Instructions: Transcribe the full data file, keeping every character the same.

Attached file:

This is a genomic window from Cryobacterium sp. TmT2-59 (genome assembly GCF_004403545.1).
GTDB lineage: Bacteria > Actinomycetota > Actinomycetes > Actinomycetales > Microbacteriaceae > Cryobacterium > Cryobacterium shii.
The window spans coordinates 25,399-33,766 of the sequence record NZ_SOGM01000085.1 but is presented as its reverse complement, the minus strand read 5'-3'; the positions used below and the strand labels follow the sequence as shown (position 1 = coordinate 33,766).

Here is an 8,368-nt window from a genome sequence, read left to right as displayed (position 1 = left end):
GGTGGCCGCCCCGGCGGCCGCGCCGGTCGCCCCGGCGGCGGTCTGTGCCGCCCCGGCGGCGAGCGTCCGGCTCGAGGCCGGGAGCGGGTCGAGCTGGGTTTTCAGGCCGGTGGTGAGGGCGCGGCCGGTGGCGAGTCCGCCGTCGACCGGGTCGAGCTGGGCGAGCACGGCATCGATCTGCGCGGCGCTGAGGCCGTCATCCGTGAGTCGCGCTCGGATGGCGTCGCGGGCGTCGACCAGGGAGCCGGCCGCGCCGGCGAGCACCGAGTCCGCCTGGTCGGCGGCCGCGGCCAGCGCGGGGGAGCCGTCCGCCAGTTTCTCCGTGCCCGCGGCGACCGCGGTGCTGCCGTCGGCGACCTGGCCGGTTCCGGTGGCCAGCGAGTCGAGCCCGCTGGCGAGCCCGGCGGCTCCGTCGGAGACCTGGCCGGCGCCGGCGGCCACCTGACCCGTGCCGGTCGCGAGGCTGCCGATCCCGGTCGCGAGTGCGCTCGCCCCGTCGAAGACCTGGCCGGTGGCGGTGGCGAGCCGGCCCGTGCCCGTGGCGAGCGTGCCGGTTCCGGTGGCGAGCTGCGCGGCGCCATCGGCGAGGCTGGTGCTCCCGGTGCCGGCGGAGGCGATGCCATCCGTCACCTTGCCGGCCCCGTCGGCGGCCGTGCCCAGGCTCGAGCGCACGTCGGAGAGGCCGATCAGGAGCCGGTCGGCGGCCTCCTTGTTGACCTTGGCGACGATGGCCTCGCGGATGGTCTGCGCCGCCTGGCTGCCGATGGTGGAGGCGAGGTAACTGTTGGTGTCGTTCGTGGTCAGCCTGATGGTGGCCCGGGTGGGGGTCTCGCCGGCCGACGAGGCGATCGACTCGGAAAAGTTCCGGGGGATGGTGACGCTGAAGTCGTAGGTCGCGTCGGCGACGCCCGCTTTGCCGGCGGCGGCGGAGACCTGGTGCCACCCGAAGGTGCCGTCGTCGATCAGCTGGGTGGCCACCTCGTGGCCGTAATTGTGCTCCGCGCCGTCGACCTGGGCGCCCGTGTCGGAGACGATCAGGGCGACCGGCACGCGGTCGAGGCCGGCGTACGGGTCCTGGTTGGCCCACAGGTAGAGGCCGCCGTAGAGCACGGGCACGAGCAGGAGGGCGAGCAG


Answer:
This is a genomic window from Cryobacterium sp. TmT2-59 (genome assembly GCF_004403545.1).
GTDB lineage: Bacteria > Actinomycetota > Actinomycetes > Actinomycetales > Microbacteriaceae > Cryobacterium > Cryobacterium shii.
The window spans coordinates 25,399-33,766 of the sequence record NZ_SOGM01000085.1 but is presented as its reverse complement, the minus strand read 5'-3'; the positions used below and the strand labels follow the sequence as shown (position 1 = coordinate 33,766).

Here is an 8,368-nt window from a genome sequence, read left to right as displayed (position 1 = left end):
GGTGGCCGCCCCGGCGGCCGCGCCGGTCGCCCCGGCGGCGGTCTGTGCCGCCCCGGCGGCGAGCGTCCGGCTCGAGGCCGGGAGCGGGTCGAGCTGGGTTTTCAGGCCGGTGGTGAGGGCGCGGCCGGTGGCGAGTCCGCCGTCGACCGGGTCGAGCTGGGCGAGCACGGCATCGATCTGCGCGGCGCTGAGGCCGTCATCCGTGAGTCGCGCTCGGATGGCGTCGCGGGCGTCGACCAGGGAGCCGGCCGCGCCGGCGAGCACCGAGTCCGCCTGGTCGGCGGCCGCGGCCAGCGCGGGGGAGCCGTCCGCCAGTTTCTCCGTGCCCGCGGCGACCGCGGTGCTGCCGTCGGCGACCTGGCCGGTTCCGGTGGCCAGCGAGTCGAGCCCGCTGGCGAGCCCGGCGGCTCCGTCGGAGACCTGGCCGGCGCCGGCGGCCACCTGACCCGTGCCGGTCGCGAGGCTGCCGATCCCGGTCGCGAGTGCGCTCGCCCCGTCGAAGACCTGGCCGGTGGCGGTGGCGAGCCGGCCCGTGCCCGTGGCGAGCGTGCCGGTTCCGGTGGCGAGCTGCGCGGCGCCATCGGCGAGGCTGGTGCTCCCGGTGCCGGCGGAGGCGATGCCATCCGTCACCTTGCCGGCCCCGTCGGCGGCCGTGCCCAGGCTCGAGCGCACGTCGGAGAGGCCGATCAGGAGCCGGTCGGCGGCCTCCTTGTTGACCTTGGCGACGATGGCCTCGCGGATGGTCTGCGCCGCCTGGCTGCCGATGGTGGAGGCGAGGTAACTGTTGGTGTCGTTCGTGGTCAGCCTGATGGTGGCCCGGGTGGGGGTCTCGCCGGCCGACGAGGCGATCGACTCGGAAAAGTTCCGGGGGATGGTGACGCTGAAGTCGTAGGTCGCGTCGGCGACGCCCGCTTTGCCGGCGGCGGCGGAGACCTGGTGCCACCCGAAGGTGCCGTCGTCGATCAGCTGGGTGGCCACCTCGTGGCCGTAATTGTGCTCCGCGCCGTCGACCTGGGCGCCCGTGTCGGAGACGATCAGGGCGACCGGCACGCGGTCGAGGCCGGCGTACGGGTCCTGGTTGGCCCACAGGTAGAGGCCGCCGTAGAGCACGGGCACGAGCAGGAGGGCGAGCAG